WHO struggles with its stance as mounting evidence suggests coronavirus is airborne


The WHO acknowledged this week that the novel coronavirus can spread through tiny droplets floating in the air. (Photo: CFP)

The coronavirus pandemic has exposed a clash among medical experts over disease

transmission that stretches back nearly a century to the very origins of germ theory.

The Geneva-based World Health Organization (WHO) acknowledged this week that the novel coronavirus can spread through tiny droplets floating in the air, saying they will issue new guidelines about transmission in settings with close contact and poor ventilation.

The move came after more than 200 experts in aerosol science urged the medical community and public-health authorities to acknowledge the potential for airborne transmission. 

Yet the WHO still insists on more definitive proof.

Previous stance on transmission

The WHO has long maintained that COVID-19 is spread via larger respiratory droplets, most often when people cough or sneeze.

It has dismissed the possibility of airborne transmission, except for certain high-risk medical procedures, like when patients are first put on breathing machines.

"It's part of the culture of medicine from the early 20th century. To accept something was airborne requires this very high level of proof," said Dr. Donald Milton, a University of Maryland aerobiologist and a lead author of the open letter.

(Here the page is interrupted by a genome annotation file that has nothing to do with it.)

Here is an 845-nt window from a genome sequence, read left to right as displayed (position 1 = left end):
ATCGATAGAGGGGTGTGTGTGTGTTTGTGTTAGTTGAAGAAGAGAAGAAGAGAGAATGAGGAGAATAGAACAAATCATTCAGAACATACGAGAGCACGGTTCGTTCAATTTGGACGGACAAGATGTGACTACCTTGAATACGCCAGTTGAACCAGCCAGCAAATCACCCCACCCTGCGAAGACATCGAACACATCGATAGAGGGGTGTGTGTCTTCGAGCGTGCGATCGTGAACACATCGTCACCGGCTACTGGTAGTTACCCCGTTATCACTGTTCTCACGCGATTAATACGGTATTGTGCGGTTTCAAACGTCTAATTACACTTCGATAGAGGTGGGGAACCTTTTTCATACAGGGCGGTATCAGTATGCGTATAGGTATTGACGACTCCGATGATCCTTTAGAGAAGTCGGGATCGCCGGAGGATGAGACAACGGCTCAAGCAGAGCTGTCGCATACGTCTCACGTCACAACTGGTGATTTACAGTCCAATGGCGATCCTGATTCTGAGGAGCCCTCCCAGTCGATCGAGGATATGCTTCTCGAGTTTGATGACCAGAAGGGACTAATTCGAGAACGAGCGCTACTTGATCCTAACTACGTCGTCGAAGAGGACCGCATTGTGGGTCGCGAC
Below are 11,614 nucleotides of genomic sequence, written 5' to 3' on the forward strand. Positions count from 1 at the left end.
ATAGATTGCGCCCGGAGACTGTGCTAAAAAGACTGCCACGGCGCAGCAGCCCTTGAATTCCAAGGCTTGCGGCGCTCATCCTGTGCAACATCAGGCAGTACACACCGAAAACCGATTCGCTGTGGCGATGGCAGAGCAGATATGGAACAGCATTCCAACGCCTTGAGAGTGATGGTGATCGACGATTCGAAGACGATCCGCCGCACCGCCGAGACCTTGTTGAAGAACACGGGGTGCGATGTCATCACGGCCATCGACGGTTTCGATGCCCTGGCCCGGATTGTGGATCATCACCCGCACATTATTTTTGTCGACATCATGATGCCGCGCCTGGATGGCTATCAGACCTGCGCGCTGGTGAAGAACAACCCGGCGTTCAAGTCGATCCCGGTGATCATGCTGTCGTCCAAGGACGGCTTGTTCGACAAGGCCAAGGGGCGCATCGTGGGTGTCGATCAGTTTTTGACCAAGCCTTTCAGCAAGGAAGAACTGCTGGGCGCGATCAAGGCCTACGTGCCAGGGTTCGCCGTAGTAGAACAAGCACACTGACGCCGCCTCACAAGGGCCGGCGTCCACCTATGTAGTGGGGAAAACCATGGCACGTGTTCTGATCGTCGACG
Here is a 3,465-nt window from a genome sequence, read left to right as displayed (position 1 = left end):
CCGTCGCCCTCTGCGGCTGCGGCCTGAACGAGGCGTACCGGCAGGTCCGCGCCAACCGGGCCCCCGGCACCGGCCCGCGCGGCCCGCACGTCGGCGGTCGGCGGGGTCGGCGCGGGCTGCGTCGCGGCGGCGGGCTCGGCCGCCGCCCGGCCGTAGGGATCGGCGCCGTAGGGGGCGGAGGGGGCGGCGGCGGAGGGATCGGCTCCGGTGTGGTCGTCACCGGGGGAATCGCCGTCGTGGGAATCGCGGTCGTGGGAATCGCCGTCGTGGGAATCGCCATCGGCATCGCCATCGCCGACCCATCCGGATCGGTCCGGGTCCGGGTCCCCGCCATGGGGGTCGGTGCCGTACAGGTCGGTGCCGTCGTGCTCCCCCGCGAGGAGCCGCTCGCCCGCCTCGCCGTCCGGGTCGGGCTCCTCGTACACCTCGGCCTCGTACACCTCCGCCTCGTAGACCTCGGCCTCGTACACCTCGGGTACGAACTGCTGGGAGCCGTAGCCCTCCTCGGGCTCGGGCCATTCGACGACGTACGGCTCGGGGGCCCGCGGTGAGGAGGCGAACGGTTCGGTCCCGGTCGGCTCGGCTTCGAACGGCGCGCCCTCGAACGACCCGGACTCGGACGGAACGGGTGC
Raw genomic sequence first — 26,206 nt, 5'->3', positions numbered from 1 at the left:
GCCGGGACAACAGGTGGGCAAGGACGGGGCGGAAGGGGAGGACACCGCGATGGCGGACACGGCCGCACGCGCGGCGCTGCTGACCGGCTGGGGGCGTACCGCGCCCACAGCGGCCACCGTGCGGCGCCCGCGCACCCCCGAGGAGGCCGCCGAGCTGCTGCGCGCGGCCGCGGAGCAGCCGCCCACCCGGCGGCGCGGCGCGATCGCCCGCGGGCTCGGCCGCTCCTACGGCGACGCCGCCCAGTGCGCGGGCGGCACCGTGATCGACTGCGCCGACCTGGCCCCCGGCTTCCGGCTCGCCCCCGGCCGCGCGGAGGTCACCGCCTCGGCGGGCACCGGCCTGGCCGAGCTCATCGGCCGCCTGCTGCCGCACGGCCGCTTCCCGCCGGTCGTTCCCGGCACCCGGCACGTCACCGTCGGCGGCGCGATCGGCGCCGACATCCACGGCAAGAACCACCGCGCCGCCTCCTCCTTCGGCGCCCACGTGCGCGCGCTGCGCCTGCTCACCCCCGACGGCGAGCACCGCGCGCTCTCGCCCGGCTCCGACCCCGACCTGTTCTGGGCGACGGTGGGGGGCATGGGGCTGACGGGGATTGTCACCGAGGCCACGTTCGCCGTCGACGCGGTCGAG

Passengers are required to take temperature check at airport, Los Angeles International Airport, US, June 24, 2020. (Photo: CFP)

Such proof could involve studies in which laboratory animals become sickened by exposure to the virus in the air, or studies showing viable virus particles in air samples – a level of proof not required for other modes of transmission such as contact with contaminated surfaces, the letter's signatories said.

For the WHO, such proof is necessary as it advises countries of every income and resource level to take more drastic measures against a pandemic that has killed more than 550,000 people globally, with more than 12 million confirmed infections.

What does airborne transmission mean?

If the virus is proved to be airborne, like tuberculosis bacteria, it means it can be transmitted through the air and survive for up to two hours, study shows. 

The virus can be expelled when infected people cough, sneeze, or even exhale, talk and sing.

Hospitals then would have to provide more healthcare personnel with heavy-duty N95 respiratory masks.

Businesses and schools would need to make improvements to ventilation systems and require wearing masks indoors at all times.

"It would affect our entire way of life. And that's why it's a very important question," said Dr. John Conly, a University of Calgary infectious disease expert who is part of the WHO's group of experts advising on coronavirus guidelines.

He noted so far that studies have not shown viable virus particles floating in the air.